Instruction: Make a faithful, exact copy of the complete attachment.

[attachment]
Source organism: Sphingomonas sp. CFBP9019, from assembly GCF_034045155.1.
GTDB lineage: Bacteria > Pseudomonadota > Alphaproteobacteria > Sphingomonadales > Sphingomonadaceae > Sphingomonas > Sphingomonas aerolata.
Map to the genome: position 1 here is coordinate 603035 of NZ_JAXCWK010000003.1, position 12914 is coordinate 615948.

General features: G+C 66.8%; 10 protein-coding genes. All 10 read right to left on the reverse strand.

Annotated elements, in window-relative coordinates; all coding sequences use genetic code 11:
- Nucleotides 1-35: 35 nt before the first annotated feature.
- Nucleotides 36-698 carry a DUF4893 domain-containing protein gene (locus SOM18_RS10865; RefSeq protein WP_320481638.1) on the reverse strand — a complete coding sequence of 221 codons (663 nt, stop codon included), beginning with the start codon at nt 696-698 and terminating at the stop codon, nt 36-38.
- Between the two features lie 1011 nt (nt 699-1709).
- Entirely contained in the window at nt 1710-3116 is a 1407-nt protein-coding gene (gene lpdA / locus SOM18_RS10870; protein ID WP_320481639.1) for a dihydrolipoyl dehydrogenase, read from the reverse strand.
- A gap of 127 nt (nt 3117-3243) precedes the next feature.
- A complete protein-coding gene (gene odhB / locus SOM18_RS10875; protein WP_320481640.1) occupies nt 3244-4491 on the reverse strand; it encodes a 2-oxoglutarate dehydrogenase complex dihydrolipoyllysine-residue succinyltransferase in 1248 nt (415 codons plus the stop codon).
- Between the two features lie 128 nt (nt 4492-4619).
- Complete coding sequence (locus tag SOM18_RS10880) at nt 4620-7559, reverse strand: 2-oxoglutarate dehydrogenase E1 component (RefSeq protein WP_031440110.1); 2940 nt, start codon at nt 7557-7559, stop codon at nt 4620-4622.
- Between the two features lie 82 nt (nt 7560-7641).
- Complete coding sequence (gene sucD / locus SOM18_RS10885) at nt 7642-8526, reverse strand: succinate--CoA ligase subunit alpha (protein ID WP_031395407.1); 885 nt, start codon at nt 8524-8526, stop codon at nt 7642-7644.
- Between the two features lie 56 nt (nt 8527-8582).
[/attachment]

Source organism: Sphingomonas sp. CFBP9019, from assembly GCF_034045155.1.
GTDB lineage: Bacteria > Pseudomonadota > Alphaproteobacteria > Sphingomonadales > Sphingomonadaceae > Sphingomonas > Sphingomonas aerolata.
Map to the genome: position 1 here is coordinate 603035 of NZ_JAXCWK010000003.1, position 12914 is coordinate 615948.

General features: G+C 66.8%; 10 protein-coding genes. All 10 read right to left on the reverse strand.

Annotated elements, in window-relative coordinates; all coding sequences use genetic code 11:
- Nucleotides 1-35: 35 nt before the first annotated feature.
- Nucleotides 36-698 carry a DUF4893 domain-containing protein gene (locus SOM18_RS10865; RefSeq protein WP_320481638.1) on the reverse strand — a complete coding sequence of 221 codons (663 nt, stop codon included), beginning with the start codon at nt 696-698 and terminating at the stop codon, nt 36-38.
- Between the two features lie 1011 nt (nt 699-1709).
- Entirely contained in the window at nt 1710-3116 is a 1407-nt protein-coding gene (gene lpdA / locus SOM18_RS10870; protein ID WP_320481639.1) for a dihydrolipoyl dehydrogenase, read from the reverse strand.
- A gap of 127 nt (nt 3117-3243) precedes the next feature.
- A complete protein-coding gene (gene odhB / locus SOM18_RS10875; protein WP_320481640.1) occupies nt 3244-4491 on the reverse strand; it encodes a 2-oxoglutarate dehydrogenase complex dihydrolipoyllysine-residue succinyltransferase in 1248 nt (415 codons plus the stop codon).
- Between the two features lie 128 nt (nt 4492-4619).
- Complete coding sequence (locus tag SOM18_RS10880) at nt 4620-7559, reverse strand: 2-oxoglutarate dehydrogenase E1 component (RefSeq protein WP_031440110.1); 2940 nt, start codon at nt 7557-7559, stop codon at nt 4620-4622.
- Between the two features lie 82 nt (nt 7560-7641).
- Complete coding sequence (gene sucD / locus SOM18_RS10885) at nt 7642-8526, reverse strand: succinate--CoA ligase subunit alpha (protein ID WP_031395407.1); 885 nt, start codon at nt 8524-8526, stop codon at nt 7642-7644.
- Between the two features lie 56 nt (nt 8527-8582).